• Dame Julia Cleverdon (Chair)
  • Dr Evelyn Collins (Equality Commission for Northern Ireland)
  • Sam Freedman (Institute for Government)
  • Professor Jenny Gibson (University of Cambridge, Nesta)
  • Professor Anthony Heath (University of Oxford)
  • Professor Uzo Iwobi (Race Council Cymru, joined end of item 2)
  • Lela Kogbara (Black Thrive Global)
  • Professor Tom Shakespeare (LSHTM)
  • Professor Shannon Vallor (University of Edinburgh)
  • Dr Milly Zimeta (new posting to be confirmed)
  • Lorenz Noe, on behalf of Shaida Badiee (Open Data Watch)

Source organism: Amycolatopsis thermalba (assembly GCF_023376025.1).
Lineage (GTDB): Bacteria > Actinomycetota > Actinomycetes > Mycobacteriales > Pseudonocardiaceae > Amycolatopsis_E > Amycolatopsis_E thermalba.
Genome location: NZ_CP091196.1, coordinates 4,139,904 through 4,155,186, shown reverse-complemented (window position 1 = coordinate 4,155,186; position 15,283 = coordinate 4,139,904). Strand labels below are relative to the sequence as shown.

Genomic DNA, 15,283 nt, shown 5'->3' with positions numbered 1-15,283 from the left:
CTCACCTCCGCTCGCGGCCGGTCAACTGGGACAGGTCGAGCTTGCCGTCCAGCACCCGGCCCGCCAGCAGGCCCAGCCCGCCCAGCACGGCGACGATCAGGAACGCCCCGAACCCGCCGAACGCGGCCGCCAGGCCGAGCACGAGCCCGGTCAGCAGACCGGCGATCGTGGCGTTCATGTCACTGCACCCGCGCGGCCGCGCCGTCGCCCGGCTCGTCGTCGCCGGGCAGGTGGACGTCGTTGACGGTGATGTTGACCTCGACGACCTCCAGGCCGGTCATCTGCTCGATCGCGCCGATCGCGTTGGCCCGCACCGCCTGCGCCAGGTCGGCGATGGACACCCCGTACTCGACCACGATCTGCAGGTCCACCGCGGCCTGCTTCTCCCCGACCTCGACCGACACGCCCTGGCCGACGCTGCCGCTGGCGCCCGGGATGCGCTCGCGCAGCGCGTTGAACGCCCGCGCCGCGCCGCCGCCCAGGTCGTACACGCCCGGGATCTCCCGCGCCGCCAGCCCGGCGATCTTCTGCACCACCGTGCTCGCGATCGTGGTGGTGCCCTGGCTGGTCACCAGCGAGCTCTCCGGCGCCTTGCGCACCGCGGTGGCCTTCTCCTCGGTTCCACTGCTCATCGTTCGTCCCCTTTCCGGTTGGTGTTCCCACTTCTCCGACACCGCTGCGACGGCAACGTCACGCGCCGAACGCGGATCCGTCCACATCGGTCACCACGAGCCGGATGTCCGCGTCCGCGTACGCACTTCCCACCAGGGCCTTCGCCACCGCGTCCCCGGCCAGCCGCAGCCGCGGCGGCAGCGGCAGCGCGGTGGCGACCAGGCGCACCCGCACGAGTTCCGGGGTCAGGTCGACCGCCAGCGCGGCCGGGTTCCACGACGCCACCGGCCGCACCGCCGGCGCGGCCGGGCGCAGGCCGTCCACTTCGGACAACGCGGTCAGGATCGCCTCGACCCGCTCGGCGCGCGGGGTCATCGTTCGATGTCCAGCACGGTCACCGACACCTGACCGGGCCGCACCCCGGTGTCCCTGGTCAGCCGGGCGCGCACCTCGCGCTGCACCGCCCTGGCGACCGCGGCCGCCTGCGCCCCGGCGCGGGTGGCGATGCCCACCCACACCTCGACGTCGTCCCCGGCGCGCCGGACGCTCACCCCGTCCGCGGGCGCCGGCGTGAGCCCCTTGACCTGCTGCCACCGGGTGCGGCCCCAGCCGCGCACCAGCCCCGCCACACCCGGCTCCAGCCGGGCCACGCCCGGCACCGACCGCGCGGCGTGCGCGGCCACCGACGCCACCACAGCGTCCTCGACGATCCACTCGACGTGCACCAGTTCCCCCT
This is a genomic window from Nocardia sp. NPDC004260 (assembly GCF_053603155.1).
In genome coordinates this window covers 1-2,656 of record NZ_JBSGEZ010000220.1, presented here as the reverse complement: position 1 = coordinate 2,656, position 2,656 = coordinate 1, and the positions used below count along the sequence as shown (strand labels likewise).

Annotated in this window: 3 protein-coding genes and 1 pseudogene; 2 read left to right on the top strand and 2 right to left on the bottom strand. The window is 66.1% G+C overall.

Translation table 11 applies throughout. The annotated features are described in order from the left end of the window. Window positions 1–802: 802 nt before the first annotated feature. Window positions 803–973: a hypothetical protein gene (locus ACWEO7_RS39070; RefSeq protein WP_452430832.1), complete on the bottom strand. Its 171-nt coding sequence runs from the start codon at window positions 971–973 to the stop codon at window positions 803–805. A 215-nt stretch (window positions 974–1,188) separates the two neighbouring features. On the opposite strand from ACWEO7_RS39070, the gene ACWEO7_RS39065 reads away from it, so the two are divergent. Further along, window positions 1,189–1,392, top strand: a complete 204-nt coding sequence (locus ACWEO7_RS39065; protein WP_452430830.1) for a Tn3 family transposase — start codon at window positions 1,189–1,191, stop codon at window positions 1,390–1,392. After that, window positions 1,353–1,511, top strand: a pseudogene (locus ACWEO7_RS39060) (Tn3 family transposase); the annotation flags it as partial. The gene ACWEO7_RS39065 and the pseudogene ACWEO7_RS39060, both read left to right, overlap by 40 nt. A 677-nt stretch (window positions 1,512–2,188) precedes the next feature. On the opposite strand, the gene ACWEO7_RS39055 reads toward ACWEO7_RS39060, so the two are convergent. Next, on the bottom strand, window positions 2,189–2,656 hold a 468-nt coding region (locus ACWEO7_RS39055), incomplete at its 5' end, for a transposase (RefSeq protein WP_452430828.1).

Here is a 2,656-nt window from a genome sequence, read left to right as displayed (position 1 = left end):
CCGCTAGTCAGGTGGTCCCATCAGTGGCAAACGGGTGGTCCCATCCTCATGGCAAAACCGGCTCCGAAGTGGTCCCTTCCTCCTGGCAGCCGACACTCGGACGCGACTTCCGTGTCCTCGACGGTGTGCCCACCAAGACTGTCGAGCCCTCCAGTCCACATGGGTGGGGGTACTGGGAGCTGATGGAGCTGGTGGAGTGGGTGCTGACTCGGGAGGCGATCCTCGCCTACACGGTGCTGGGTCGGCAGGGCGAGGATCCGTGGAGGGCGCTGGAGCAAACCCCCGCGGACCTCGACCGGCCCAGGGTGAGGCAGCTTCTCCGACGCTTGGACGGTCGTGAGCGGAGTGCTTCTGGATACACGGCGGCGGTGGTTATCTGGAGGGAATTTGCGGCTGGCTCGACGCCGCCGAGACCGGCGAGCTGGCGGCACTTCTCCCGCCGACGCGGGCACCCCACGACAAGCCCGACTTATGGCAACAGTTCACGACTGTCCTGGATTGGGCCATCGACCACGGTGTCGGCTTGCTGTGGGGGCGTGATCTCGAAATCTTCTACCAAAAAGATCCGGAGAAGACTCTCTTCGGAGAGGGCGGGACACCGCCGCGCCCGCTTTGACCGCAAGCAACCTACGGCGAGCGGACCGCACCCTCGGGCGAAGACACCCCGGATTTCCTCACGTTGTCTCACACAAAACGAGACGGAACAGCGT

• Liz McKeown (from item 2)
  • Debra Prestwood
  • Dawn Snape
  • Louise Vesely-Shore
  • Emma Jones
  • Rachel Bryan
  • Louise Fryer
  • Lucy Gwilliam
  • Nikita Tejaa
  • Sofiya Stoyanova (item 2 only)
  • Nick Woodhill (item 3 only)
  • Rachel Condé (items 3 and 4 only)
  • Vicky Cummings (item 3 only)
  • Charlie Hales (item 3 only)
  • Meg Pryor (item 3 only)
  • Josephine Foubert (item 4 only)
  • Seth Thomas (item 4 only)


  • David Gordon (University of Bristol, item 4 only)
  • Marc Verlot (Cabinet Office, item 4 only)
  • Richard Laux (Cabinet Office, item 4 only)


  • Tina Chui (Statistics Canada)
  • John Shale (ONS)

1. Welcome and Introductory Address